If you own an aquarium, possibly you have noticed the sand in the aquarium is turning all brown and quickly taking over the interior of the aquarium.
In case you are not aware of the exact reason, seeing these brownish sands in your aquarium, you may wonder why it’s turning brown.
So to learn the reasons that are making your aquarium sand brown, go through the detailed explanations ahead.
Why Is My Aquarium Sand Turning Brown?
Aquarium sand turns brown because of brown algae which are formed of billions of small and almost invisible interlocked diatoms. And it happens if the aquarium water has excess silicates, nitrates, or phosphates, if the new sand substrate is added such as play or pool sand, and due to poor lighting.
As there are quite some potential reasons that cause brown algae or brownish colored sand in aquariums, so here you will be guided through the detailed explanations of all root cause so that you can understand why exactly it happens.
Having excessive amounts of silicates in the aquarium water is the number one reason that causes brown algae which make the aquarium sand appear brown.
Silicates are known to be the diatom’s most preferred food, so they start to thrive and reproduce there fully which increases the diatoms. And millions of diatoms together create brown algae which cause brownish-looking aquarium sand.
The main sources of silicates are tap and well water, salt mixes for aquariums, live rocks. So if any of them are being used in an aquarium, it will increase silicates as well as brown algae.
A high amount of nitrates in the tank water can cause brown algae in fish tanks as brown algae prefer to feed on nitrates as well.
A high amount of nitrates begins to build up in aquarium water if the water is not changed frequently. Also, Fish waste, fish food, plant fertilizers, deteriorated plant matter, and tap water is the other main sources of high nitrates and is responsible for brown algae.
Therefore, the sand turns brown due to brown algae.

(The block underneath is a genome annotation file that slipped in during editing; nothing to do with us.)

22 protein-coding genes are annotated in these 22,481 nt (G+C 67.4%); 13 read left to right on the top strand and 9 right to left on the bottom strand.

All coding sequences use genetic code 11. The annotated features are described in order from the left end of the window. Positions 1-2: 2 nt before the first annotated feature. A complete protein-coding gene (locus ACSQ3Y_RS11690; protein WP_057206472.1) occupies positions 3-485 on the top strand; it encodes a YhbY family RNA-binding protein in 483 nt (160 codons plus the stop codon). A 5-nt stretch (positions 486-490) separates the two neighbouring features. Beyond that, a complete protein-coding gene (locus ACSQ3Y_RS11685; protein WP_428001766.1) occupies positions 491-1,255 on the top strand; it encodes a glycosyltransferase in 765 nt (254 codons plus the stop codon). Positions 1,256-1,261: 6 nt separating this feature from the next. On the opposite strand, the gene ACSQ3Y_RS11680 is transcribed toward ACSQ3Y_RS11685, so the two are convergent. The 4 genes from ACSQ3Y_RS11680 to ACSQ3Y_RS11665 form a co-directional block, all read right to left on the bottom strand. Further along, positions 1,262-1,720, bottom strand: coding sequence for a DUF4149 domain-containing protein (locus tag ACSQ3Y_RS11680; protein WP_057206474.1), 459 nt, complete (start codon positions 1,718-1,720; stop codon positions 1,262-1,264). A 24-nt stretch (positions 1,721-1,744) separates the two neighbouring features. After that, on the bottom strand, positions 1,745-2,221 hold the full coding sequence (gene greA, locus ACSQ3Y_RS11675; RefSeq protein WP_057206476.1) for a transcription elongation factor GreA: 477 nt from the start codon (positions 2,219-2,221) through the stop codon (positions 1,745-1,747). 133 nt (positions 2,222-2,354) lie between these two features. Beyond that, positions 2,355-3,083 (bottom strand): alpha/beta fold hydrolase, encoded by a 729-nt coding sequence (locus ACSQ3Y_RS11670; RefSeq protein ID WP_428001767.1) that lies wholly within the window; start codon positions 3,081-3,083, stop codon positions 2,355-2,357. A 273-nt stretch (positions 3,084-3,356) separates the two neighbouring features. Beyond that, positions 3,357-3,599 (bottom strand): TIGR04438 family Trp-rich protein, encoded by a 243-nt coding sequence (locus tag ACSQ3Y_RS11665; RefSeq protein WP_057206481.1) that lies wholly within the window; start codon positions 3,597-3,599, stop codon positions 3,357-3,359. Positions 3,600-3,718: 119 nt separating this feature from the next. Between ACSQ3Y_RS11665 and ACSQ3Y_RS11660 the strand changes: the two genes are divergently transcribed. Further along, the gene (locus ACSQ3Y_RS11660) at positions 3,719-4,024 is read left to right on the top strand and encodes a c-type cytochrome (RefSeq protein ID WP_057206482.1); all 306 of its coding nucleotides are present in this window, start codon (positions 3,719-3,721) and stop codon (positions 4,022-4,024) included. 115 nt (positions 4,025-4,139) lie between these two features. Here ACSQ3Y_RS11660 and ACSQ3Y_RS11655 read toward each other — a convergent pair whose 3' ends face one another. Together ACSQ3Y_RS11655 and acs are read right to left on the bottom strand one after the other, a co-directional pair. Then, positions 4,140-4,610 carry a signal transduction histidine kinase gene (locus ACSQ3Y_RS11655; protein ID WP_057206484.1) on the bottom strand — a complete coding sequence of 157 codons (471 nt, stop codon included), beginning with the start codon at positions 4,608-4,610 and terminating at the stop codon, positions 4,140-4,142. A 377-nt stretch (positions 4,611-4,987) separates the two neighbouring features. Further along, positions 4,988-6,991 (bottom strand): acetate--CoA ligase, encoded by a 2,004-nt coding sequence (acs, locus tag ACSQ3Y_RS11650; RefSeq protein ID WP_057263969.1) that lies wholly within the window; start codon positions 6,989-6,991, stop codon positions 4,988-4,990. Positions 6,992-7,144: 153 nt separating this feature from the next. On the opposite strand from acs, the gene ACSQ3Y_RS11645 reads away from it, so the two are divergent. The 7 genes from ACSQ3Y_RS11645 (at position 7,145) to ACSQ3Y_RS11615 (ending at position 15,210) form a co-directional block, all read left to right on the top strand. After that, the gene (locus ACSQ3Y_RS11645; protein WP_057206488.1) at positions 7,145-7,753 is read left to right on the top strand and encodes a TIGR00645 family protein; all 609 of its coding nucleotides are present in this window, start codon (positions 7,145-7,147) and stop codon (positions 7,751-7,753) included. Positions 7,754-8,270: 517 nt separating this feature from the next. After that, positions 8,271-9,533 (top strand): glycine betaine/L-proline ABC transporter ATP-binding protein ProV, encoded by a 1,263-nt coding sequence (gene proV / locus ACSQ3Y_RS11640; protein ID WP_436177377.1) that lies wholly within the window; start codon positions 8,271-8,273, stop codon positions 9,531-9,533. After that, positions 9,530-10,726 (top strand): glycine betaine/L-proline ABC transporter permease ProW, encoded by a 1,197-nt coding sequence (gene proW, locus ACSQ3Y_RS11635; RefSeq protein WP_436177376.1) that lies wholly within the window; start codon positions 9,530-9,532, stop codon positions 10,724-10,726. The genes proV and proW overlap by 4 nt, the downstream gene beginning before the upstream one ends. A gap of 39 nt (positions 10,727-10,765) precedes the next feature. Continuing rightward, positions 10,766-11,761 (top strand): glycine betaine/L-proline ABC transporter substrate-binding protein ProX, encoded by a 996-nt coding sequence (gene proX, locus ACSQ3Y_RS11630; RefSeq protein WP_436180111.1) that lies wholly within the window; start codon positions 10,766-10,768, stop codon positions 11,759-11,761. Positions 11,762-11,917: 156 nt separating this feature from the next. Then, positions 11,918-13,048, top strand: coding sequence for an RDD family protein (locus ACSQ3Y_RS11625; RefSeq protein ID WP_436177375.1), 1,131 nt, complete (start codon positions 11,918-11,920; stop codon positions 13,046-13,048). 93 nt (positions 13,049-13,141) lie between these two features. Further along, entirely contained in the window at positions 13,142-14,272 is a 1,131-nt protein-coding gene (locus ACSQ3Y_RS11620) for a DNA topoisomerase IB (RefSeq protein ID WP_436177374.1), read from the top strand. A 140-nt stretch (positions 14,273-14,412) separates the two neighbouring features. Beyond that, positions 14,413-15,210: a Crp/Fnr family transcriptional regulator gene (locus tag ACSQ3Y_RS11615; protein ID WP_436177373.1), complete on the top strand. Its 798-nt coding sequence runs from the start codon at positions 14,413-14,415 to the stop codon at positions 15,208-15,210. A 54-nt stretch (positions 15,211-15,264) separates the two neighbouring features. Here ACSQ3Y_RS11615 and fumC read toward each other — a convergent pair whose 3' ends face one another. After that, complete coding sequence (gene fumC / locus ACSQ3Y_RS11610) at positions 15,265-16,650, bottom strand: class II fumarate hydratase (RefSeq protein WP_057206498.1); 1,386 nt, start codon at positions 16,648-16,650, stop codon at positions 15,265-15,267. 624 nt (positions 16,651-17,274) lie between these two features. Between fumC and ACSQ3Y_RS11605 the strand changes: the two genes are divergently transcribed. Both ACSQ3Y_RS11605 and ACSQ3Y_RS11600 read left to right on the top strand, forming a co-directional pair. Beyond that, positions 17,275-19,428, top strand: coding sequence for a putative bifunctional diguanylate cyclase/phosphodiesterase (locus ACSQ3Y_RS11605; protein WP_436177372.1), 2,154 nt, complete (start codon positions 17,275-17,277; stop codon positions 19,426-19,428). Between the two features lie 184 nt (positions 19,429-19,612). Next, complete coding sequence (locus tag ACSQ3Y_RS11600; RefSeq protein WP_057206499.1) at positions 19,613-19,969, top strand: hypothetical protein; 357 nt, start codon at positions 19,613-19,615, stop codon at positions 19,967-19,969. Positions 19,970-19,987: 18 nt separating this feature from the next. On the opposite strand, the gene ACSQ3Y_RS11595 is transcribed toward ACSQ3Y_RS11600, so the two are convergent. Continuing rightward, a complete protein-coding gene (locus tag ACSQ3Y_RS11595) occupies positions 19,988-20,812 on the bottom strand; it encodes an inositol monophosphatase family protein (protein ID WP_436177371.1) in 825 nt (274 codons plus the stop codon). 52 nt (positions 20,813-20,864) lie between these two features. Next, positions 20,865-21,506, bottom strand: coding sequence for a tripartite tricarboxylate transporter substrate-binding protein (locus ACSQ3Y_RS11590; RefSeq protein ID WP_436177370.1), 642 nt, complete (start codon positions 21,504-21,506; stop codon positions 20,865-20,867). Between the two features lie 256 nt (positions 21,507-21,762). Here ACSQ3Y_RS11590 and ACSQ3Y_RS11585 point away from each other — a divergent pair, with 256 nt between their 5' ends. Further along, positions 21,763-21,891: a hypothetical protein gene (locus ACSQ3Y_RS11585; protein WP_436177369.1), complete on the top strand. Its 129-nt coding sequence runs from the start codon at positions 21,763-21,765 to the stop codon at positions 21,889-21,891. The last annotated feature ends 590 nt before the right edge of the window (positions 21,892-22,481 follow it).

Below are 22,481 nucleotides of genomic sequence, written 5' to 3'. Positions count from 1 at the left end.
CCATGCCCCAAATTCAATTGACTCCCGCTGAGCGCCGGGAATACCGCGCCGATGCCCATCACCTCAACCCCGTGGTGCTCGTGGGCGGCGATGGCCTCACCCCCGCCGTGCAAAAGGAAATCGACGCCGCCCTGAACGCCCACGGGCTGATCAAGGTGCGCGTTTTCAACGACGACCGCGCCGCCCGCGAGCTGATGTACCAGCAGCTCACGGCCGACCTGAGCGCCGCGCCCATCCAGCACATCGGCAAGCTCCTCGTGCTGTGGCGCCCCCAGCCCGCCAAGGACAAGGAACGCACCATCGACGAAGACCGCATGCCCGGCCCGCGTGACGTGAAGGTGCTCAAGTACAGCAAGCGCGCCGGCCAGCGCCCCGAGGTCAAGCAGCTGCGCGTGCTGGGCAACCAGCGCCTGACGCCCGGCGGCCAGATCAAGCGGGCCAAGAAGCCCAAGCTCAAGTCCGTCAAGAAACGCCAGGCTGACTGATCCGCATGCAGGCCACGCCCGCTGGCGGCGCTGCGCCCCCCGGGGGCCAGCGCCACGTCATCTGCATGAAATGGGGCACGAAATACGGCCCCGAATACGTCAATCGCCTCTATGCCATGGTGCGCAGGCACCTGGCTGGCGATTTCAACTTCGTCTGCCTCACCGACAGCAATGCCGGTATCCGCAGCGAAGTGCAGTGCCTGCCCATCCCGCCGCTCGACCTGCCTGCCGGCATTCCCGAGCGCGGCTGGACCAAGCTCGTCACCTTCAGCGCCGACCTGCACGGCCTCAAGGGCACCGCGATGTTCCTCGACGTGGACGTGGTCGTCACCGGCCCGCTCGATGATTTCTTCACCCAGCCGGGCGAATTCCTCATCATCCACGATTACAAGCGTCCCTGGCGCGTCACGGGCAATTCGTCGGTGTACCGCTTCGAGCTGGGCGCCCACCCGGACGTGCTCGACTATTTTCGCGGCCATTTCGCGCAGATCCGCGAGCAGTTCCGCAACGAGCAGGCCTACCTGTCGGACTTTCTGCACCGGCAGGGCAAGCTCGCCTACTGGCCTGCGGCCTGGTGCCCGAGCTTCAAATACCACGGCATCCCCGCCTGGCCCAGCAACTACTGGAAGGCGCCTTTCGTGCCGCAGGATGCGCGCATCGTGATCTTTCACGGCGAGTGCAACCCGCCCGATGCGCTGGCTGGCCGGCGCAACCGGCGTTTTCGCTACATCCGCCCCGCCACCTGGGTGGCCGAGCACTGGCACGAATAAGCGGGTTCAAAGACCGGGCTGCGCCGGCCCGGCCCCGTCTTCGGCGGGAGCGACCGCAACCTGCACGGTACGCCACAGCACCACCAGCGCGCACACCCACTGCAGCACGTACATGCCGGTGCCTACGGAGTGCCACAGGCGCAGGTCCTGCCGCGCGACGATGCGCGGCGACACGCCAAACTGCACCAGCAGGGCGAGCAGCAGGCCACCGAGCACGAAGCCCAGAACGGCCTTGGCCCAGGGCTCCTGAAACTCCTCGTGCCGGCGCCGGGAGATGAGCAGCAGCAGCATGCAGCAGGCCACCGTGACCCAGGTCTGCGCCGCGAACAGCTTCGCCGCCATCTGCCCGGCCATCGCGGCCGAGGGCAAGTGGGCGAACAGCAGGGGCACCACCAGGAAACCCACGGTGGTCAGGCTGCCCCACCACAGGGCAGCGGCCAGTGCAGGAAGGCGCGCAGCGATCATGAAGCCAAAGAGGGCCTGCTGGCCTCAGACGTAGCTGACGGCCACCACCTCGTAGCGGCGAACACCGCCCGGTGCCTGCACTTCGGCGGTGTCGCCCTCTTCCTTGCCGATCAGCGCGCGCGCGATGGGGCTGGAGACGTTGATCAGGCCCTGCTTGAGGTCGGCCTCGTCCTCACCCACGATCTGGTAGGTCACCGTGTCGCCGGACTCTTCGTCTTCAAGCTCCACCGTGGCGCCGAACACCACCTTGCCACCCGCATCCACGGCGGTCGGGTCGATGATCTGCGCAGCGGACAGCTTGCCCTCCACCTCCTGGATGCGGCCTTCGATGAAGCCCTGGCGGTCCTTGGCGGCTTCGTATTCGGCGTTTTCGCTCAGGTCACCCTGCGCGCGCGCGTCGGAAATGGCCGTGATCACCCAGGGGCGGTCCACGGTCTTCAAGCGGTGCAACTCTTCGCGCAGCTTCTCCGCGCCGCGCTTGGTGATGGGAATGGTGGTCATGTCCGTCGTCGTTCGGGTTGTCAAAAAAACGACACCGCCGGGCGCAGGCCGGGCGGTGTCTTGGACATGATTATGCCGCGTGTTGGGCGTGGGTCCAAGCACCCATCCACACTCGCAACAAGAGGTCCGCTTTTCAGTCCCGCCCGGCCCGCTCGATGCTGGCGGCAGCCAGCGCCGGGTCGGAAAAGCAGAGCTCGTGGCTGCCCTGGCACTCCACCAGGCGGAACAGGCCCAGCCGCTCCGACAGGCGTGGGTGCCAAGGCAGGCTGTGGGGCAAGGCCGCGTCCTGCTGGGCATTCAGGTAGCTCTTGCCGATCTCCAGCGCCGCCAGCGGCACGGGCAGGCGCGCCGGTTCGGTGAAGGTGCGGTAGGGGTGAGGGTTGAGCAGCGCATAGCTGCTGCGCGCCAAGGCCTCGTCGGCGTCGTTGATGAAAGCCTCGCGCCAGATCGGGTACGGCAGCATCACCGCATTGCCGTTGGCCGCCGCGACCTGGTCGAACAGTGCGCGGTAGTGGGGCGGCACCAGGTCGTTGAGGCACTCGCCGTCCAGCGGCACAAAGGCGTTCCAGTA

When the level of phosphate highly increases in the aquarium, it can fuel up both the diatoms and the formation of brown algae which will make the aquarium sand seem brown.
In a fish tank, the most potential origins for phosphates are uneaten fish foods, decayed plants, and fish waste as when these break down, they leave phosphates.
Besides, tap water, expired algae, departed fish, and KH and pH buffers are other main sources.
Poor lighting in the fish tank also can spur the growth of diatoms which incite a brown algae outbreak. It’s because brown algae live well in poor lighting.
New Sand Substrate:
When a new sand substrate is added to the pool water such as pool and plays sand, it can rise the silicates in the aquarium. Therefore, brown algae occur.
Is Brown Algae In Aquarium Good Or Bad?
Brown algae in any aquarium, especially in a newly set up aquarium are neither considered so bad nor good.
Brown algae are considered not bad because brown algae don’t harm any fish in the fish tank, neither do they harm fish. Also, fishes don’t seem to be bothered because of brown algae.
Besides, the diatoms that form brown algae consume carbon dioxide and then discharge oxygen that boosts the level of dissolved oxygen in the aquarium. Also, many people stated that such pure oxygenated water is essential for fish tanks.
However, if the aquarium has aquatic plants or corals and brown algae are coating them, it’s really bad because the aquatic plants will lose their ability to photosynthesize appropriately, thence will get weaken and may not survive even.
Moreover, brown algae will turn a beautiful aquarium into a ghastly mess.
Should I Leave Brown Algae In My Fish Tank?
Brown algae in aquariums, especially if it’s a newly set up aquarium are a very natural occurrence.
So if you have set up a new fish tank and it’s having brown algae but the brown algae are under control, you can leave them in the fish tank, as a few weeks later they are supposed to go away.
Also, sometimes some fishes prefer eating these brown algae and that helps to clear the aquarium.